Vitalik: Uniswap v2 Price Predictor Can Withstand Lightning Loan Attacks

Recently, after the bZx attack , the discussion about "oracles", "lightning loans" and "management keys" has become more and more, and the DeFi ecosystem is experiencing a short period of pain.

In this regard, Ethereum co-founder Vitalik Buterin also had to stand up and maintain stability. He retweeted a tweet from Uniswap founder Hayden Adams today and commented:

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"The planned Uniswap v2 price predictor is designed to withstand recent lightning strikes."

Is it really so?

Let's take a look at the recommended article in this tweet, " When will Uniswap be a good oracle ?" 》

The author is a member of the security analysis platform Gauntlet and a Stanford doctoral student Guillermo Angeris.

The following is the translation:

Uniswap has become a very popular alternative to traditional order book exchanges, and it has also become a common method of measuring the relative price between two currencies (commonly known as the 'price oracle'). It's a bit surprising that, although the basic idea of ​​Uniswap is very simple, its actual effect is quite good: In the "real world", Uniswap seems to accurately estimate compared to a much larger exchange. The relative price of two assets.

Uniswap's stability is also surprising because it does not seem to be affected by bad actors who try to manipulate prices for private gain. These results may be the intuition of Uniswap users, as they have seen it perform in the wild. For skeptics, our analysis creates a mathematical framework for the condition that "Uniswap is a good oracle." In a recently published paper that has been accepted by Cryptoeconomic Systems 2020, we performed an analysis of Uniswap and hope to share some results with a wider audience before the conference.

Constant-product markets

Uniswap is a special example of a constant product automatic market maker (commonly referred to as the constant product AMM). The idea is as follows: we have a contract (or exchange) that has a reserve of some tokens "A" (containing tokens like R) and a reserve of some tokens "B" (containing tokens like R ') .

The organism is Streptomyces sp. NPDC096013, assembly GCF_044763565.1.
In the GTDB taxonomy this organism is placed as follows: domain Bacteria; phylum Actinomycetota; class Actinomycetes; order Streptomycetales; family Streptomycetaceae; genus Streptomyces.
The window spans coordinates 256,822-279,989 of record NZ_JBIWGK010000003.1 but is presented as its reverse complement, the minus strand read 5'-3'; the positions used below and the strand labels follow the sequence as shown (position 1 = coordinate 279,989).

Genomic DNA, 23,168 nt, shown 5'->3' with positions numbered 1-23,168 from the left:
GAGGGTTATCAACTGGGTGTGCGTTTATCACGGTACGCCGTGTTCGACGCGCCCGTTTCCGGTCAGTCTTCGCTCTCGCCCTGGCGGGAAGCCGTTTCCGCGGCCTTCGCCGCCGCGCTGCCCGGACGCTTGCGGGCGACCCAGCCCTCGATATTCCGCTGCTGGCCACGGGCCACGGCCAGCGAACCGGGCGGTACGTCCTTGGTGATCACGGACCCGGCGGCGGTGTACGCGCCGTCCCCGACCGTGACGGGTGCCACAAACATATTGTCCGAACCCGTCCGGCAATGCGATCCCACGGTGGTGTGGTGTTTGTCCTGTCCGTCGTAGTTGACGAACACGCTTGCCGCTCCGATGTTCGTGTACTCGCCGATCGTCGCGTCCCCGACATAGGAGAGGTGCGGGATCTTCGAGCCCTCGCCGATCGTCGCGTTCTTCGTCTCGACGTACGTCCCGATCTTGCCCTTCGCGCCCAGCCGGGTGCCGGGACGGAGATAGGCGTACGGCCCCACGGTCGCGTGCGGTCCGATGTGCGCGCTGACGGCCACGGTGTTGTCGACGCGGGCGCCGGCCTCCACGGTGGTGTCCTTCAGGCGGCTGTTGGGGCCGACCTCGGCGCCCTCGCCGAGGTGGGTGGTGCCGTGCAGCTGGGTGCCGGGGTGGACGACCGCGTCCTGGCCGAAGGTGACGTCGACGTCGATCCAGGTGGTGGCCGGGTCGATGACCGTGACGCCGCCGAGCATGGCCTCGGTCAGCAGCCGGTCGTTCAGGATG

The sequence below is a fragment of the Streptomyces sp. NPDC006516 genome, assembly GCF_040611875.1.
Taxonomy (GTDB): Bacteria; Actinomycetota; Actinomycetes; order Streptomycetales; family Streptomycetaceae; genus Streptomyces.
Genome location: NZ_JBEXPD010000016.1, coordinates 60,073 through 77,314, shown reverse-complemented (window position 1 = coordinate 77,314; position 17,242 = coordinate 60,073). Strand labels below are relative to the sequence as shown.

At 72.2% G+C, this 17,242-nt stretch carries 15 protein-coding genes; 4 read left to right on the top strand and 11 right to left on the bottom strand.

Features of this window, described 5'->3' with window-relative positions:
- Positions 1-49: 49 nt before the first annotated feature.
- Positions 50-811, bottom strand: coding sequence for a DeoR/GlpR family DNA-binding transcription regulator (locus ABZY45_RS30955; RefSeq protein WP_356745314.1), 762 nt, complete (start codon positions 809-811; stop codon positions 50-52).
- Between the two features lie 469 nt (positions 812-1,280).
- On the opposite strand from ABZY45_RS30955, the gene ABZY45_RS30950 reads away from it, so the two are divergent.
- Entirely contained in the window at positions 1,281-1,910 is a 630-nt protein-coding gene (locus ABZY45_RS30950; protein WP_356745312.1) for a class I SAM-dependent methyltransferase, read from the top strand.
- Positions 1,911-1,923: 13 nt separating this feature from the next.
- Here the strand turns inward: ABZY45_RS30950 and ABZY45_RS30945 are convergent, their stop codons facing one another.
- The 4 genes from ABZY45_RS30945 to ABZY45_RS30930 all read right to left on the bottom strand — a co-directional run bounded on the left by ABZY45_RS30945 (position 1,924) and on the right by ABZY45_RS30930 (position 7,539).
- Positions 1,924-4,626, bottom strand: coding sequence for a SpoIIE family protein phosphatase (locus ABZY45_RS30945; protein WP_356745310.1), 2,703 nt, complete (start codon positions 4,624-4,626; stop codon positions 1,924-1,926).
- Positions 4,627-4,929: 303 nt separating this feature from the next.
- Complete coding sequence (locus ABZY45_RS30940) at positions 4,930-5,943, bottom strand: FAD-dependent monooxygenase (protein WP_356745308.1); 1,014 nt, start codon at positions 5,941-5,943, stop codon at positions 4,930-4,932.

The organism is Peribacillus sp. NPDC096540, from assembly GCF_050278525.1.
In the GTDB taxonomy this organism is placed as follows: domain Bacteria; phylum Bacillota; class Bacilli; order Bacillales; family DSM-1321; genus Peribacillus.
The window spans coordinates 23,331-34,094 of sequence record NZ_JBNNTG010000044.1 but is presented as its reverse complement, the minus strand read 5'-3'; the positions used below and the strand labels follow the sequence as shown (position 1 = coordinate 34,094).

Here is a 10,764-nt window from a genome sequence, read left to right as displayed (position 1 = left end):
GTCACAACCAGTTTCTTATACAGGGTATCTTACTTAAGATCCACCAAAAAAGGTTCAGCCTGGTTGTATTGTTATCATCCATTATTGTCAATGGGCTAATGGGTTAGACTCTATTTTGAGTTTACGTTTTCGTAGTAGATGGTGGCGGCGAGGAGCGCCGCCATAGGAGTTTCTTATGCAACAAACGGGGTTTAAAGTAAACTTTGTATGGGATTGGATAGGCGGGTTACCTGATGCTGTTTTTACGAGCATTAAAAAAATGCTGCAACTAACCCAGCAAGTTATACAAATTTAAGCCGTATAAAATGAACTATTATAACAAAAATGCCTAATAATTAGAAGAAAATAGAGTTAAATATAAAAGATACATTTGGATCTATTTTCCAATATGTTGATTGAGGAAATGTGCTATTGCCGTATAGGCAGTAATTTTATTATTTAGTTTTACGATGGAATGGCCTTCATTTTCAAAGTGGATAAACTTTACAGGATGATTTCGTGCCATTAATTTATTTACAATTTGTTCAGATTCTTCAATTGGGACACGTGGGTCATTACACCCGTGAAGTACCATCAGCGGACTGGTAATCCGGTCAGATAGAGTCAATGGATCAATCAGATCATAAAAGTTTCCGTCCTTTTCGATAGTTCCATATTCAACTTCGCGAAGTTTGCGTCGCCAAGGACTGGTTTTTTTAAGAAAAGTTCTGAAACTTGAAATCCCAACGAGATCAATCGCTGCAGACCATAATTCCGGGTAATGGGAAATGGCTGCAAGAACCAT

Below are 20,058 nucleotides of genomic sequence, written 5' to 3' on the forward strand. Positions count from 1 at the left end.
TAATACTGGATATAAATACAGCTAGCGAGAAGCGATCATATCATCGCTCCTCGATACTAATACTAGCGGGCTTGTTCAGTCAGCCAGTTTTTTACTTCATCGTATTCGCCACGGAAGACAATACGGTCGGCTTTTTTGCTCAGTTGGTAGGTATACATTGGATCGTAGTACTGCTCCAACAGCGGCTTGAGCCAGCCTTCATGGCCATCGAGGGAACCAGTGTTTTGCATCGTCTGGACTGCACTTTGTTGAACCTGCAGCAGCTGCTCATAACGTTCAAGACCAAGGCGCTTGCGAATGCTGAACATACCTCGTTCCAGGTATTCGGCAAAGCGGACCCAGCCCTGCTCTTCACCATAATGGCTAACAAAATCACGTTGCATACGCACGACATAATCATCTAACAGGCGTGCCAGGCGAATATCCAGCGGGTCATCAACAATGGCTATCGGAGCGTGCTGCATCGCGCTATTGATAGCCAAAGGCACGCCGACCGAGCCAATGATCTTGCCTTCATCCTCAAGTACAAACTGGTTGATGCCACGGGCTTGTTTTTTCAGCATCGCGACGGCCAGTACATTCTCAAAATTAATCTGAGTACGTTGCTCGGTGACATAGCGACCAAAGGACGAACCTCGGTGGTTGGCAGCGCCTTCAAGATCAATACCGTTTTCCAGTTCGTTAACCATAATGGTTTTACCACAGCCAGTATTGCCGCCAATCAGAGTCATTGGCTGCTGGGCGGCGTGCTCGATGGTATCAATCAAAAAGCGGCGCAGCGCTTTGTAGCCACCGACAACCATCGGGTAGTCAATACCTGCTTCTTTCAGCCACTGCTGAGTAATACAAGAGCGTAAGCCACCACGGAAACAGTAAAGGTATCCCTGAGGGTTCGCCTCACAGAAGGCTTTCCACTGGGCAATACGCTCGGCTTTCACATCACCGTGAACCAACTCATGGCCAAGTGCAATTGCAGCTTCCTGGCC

An agent who wants to buy the token "B" Δ'coin must invest enough tokens "A" to keep the reserve product constant. In other words, if the agent wants to buy the token "B" Δ'coin from the reserve, the agent must put the Δcoin of the "A" token into the reserve so that the new reserve product is the same as the old reserve product:

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Equation (1) can be easily used to derive the quantity we will use. For example, the Uniswap price mᵤ of the coin "A", relative to the definition of the coin "B", is the marginal price of buying the coin "A" with a certain amount of coin "B".

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This is equivalent to the average price of buying an infinitely small number of coins "A" with coin "B", we can plot it as the slope of the price at Δ = 0:

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In the next section, we will associate the marginal price of Uniswap with the real market price (spoiler: they are equal without charge and under general assumptions).

Note: As of now, the constant product formula (equation (1)) does not include any transaction costs. For simplicity, we will assume for the remainder of this article that this case is free, but most of the statements we make here are basically consistent with expectations in the fee case.

Arbitrage and what it tells us

To show that Uniswap's price should be relative to the price of the reference market, we need to assume how these markets interact.

In financial mathematics, a very common and simple method is to say that there is no arbitrage. In other words, we will assume that it is impossible to make money for free by trading between these two markets without bearing any risk.

Therefore, we can prove that if mᵤ ≠ m (where m is the reference market price), then there must be a transaction small enough for the agent to obtain a positive profit, which means that mᵤ = m under this assumption.

To prove this, we assume that mᵤ> m, then, by defining mᵤ, there is a sufficiently small coin "A" input, such as Δ, like this:

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Given the Δ of the coin "A", Δ 'is the output of the coin "B".

Similarly, for the market, there are transactions small enough that mΔ ≈ Δ '', but since Δ '' <Δ '(because mᵤ> m), we can easily pass Δ' 'on the open market. Trade Δ for easy profit, then trade Δ 'in Uniswap with Δ, that is, our profit is positive (because Δ' '-Δ'> 0). Note that although this derivation is not completely rigorous, it basically follows a mathematical proof.

Since we can make a similar statement when mᵤ <m, we conclude that mᵤ = m without arbitrage. This means that if we assume no arbitrage and transaction fees, then the market price of Uniswap must be equal to the real market price ! Of course, the no-arbitrage assumption is only roughly true in practice, so Uniswap may deviate from the real market price, especially within a block or a small number of blocks . A more detailed analysis shows that under many market models, the real market price will be very close to the Uniswap price, which is verified by agent-based simulations. For more information, see section 2 of the paper. Note: Similar (but weaker) statements apply when there are transaction costs: γm ≤ mᵤ ≤ γ⁻¹m, where (1-γ) is a percentage of the transaction fee. As mentioned earlier, for more information, see section 2 of the paper.